A war is brewing between good and evil, in the heavens and upon the earth—a war that could destroy the very fabric of the universe. As the underworld amasses its power and warriors of heaven prepare their weapons, the clock ticks towards doom. The fate of all rests with Alogar, a gentle little entity incarnated as an earth-born child, to prevent the collapse of both realms. Set in the anxious days of the Cuban Missile Crisis, In God We Trust questions the nature of free will, destiny and the immorality that comes with the wielding of immense power. All that has been, and will be, was pre-destined—until now. Will Alogar be able to return the world to its pre-ordained path? Or will the forces of evil prevent the entity from fulfilling its own destiny?
The fragmentary evidence allows us only tantalising glimpses of the sophisticated and complex society of the ancient Egyptians, but the Greek historian Herodotus believed that the Egyptians had 'reversed the ordinary practices of mankind' in treating their women better than any of the other civilizations of the ancient world . Carolyn Graves-Brown draws on funerary remains, tomb paintings, architecture and textual evidence to explore all aspects of women in Egypt from goddesses and queens to women as the 'vessels of creation'. Perhaps surprisingly the most common career for women, after housewife and mother, was the priesthood, where women served deities, notably Hathor, with music and dance. Many would come to the temples of Hathor to have their dreams interpreted, or to seek divine inspiration. This is a wide ranging and revealing account told with authority and verve.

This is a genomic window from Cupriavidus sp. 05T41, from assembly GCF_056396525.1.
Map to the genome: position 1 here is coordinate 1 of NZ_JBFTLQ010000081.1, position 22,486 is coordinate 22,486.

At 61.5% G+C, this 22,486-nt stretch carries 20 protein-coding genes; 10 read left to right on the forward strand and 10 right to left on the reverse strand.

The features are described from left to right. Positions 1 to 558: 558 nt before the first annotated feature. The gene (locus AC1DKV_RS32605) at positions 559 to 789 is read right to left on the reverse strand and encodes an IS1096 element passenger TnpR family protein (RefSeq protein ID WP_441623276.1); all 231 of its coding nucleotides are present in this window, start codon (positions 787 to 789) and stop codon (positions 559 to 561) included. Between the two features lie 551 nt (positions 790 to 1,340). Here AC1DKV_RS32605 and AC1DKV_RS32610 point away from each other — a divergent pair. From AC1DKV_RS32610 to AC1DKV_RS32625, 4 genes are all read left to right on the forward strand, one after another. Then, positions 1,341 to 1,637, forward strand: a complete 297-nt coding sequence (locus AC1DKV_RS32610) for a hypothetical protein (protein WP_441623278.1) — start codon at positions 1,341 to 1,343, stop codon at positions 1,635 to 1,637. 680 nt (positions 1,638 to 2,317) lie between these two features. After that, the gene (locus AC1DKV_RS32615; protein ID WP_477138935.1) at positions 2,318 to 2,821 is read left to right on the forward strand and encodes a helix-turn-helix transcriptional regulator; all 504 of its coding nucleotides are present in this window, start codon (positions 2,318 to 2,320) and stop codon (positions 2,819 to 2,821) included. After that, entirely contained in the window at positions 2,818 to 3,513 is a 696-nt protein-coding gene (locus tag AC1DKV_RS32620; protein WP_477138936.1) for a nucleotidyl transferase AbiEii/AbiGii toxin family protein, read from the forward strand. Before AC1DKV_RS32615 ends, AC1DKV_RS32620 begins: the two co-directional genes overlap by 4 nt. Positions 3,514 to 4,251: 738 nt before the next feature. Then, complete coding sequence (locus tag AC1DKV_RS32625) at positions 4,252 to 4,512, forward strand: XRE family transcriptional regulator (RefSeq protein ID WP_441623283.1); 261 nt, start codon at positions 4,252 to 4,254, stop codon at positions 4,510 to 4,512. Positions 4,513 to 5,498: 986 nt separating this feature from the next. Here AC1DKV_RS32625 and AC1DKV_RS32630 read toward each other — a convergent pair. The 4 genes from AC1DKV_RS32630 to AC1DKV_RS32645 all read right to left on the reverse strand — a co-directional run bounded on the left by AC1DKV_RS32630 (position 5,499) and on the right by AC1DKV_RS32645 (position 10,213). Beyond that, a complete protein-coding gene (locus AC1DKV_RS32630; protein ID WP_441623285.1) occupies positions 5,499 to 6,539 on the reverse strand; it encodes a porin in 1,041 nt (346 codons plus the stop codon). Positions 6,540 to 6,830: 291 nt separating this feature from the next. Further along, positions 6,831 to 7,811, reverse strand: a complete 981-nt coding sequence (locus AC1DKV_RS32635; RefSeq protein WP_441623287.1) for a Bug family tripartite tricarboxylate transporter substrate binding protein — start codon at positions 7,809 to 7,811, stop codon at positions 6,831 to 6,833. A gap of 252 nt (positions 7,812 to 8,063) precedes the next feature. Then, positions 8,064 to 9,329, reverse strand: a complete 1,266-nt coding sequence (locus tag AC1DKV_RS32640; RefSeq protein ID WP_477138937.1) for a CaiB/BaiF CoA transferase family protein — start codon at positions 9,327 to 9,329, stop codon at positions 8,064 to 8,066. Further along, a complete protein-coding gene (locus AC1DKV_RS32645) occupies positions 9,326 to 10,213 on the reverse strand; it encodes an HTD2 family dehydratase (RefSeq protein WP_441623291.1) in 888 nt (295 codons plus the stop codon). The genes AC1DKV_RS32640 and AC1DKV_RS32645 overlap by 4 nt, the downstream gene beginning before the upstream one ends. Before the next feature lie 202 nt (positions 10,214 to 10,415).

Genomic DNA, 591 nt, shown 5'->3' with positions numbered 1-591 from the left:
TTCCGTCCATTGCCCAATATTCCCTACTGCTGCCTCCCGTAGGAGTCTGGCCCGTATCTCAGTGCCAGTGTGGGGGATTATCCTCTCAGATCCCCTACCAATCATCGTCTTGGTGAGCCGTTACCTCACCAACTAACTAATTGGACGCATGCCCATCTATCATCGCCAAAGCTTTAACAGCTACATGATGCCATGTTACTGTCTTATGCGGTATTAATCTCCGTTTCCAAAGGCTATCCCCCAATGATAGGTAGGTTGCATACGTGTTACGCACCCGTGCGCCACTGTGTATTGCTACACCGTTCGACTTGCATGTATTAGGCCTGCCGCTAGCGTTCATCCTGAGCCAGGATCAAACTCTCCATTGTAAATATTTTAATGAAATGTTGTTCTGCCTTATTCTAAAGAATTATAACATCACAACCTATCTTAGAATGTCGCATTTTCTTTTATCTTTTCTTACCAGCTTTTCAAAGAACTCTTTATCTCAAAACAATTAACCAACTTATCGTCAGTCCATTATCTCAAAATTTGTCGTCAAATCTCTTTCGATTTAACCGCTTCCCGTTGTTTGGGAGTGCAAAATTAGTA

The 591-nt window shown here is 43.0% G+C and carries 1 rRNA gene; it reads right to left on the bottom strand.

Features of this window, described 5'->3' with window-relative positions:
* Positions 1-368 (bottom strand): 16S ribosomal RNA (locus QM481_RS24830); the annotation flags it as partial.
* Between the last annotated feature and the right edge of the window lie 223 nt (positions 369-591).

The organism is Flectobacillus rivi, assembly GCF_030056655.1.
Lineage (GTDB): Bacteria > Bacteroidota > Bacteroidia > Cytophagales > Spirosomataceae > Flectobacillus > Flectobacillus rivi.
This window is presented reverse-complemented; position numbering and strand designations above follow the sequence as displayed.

Follow through the journey of the Wallers as they begin a new life in the remote town called Alcoquin, West Virginia and discover the mystifying ancient secrets that this place has to offer. Jeremy and his sister Ellie were unwillingly forced to leave their lives in Chicago in order to pave the way to their moms new job as a bank president in a small community. Unbeknownst to them, this journey is only the beginning of a series of spine-tingling episodes that will test their characters and real values in life. Find out what awaits them as you flip the compelling pages of The Harvest.